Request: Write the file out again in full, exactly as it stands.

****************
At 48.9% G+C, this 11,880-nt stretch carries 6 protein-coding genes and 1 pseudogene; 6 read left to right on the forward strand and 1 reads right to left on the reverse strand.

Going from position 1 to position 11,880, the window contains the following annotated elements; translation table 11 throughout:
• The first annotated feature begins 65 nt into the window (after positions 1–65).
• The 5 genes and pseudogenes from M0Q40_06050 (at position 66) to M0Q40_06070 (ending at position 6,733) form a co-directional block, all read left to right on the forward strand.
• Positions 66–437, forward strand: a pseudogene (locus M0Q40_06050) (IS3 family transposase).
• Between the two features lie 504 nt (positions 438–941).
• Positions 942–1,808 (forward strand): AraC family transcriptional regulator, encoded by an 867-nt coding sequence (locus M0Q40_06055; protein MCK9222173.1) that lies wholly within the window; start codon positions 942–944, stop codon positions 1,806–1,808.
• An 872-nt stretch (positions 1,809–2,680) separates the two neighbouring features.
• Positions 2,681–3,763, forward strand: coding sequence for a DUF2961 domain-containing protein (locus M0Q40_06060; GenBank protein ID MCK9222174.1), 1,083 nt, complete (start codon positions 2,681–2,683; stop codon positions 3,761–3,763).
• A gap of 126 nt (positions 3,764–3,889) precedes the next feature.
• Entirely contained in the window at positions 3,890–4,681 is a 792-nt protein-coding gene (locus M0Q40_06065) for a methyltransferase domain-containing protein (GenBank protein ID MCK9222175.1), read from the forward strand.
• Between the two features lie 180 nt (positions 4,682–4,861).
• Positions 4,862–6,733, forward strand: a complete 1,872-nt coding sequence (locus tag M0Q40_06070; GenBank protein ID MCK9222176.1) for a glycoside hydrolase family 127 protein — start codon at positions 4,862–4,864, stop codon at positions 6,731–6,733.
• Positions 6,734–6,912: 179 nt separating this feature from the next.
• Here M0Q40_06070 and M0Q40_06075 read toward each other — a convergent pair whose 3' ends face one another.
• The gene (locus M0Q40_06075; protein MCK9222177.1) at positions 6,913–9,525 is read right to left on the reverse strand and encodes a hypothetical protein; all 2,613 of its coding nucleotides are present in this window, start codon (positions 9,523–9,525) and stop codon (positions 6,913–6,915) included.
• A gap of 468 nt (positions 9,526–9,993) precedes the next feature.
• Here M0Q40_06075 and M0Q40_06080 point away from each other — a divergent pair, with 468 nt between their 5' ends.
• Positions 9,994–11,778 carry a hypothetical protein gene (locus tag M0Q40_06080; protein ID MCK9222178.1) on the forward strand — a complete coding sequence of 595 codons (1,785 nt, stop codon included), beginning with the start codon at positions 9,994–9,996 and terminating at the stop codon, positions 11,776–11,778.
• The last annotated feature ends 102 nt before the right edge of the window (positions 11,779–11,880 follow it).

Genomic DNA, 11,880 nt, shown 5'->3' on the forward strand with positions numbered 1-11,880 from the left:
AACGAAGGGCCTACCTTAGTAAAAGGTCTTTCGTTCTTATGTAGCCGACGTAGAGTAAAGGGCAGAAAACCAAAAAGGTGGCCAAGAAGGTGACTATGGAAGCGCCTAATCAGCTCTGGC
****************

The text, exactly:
At 48.9% G+C, this 11,880-nt stretch carries 6 protein-coding genes and 1 pseudogene; 6 read left to right on the forward strand and 1 reads right to left on the reverse strand.

Going from position 1 to position 11,880, the window contains the following annotated elements; translation table 11 throughout:
• The first annotated feature begins 65 nt into the window (after positions 1–65).
• The 5 genes and pseudogenes from M0Q40_06050 (at position 66) to M0Q40_06070 (ending at position 6,733) form a co-directional block, all read left to right on the forward strand.
• Positions 66–437, forward strand: a pseudogene (locus M0Q40_06050) (IS3 family transposase).
• Between the two features lie 504 nt (positions 438–941).
• Positions 942–1,808 (forward strand): AraC family transcriptional regulator, encoded by an 867-nt coding sequence (locus M0Q40_06055; protein MCK9222173.1) that lies wholly within the window; start codon positions 942–944, stop codon positions 1,806–1,808.
• An 872-nt stretch (positions 1,809–2,680) separates the two neighbouring features.
• Positions 2,681–3,763, forward strand: coding sequence for a DUF2961 domain-containing protein (locus M0Q40_06060; GenBank protein ID MCK9222174.1), 1,083 nt, complete (start codon positions 2,681–2,683; stop codon positions 3,761–3,763).
• A gap of 126 nt (positions 3,764–3,889) precedes the next feature.
• Entirely contained in the window at positions 3,890–4,681 is a 792-nt protein-coding gene (locus M0Q40_06065) for a methyltransferase domain-containing protein (GenBank protein ID MCK9222175.1), read from the forward strand.
• Between the two features lie 180 nt (positions 4,682–4,861).
• Positions 4,862–6,733, forward strand: a complete 1,872-nt coding sequence (locus tag M0Q40_06070; GenBank protein ID MCK9222176.1) for a glycoside hydrolase family 127 protein — start codon at positions 4,862–4,864, stop codon at positions 6,731–6,733.
• Positions 6,734–6,912: 179 nt separating this feature from the next.
• Here M0Q40_06070 and M0Q40_06075 read toward each other — a convergent pair whose 3' ends face one another.
• The gene (locus M0Q40_06075; protein MCK9222177.1) at positions 6,913–9,525 is read right to left on the reverse strand and encodes a hypothetical protein; all 2,613 of its coding nucleotides are present in this window, start codon (positions 9,523–9,525) and stop codon (positions 6,913–6,915) included.
• A gap of 468 nt (positions 9,526–9,993) precedes the next feature.
• Here M0Q40_06075 and M0Q40_06080 point away from each other — a divergent pair, with 468 nt between their 5' ends.
• Positions 9,994–11,778 carry a hypothetical protein gene (locus tag M0Q40_06080; protein ID MCK9222178.1) on the forward strand — a complete coding sequence of 595 codons (1,785 nt, stop codon included), beginning with the start codon at positions 9,994–9,996 and terminating at the stop codon, positions 11,776–11,778.
• The last annotated feature ends 102 nt before the right edge of the window (positions 11,779–11,880 follow it).

Genomic DNA, 11,880 nt, shown 5'->3' on the forward strand with positions numbered 1-11,880 from the left:
AACGAAGGGCCTACCTTAGTAAAAGGTCTTTCGTTCTTATGTAGCCGACGTAGAGTAAAGGGCAGAAAACCAAAAAGGTGGCCAAGAAGGTGACTATGGAAGCGCCTAATCAGCTCTGGC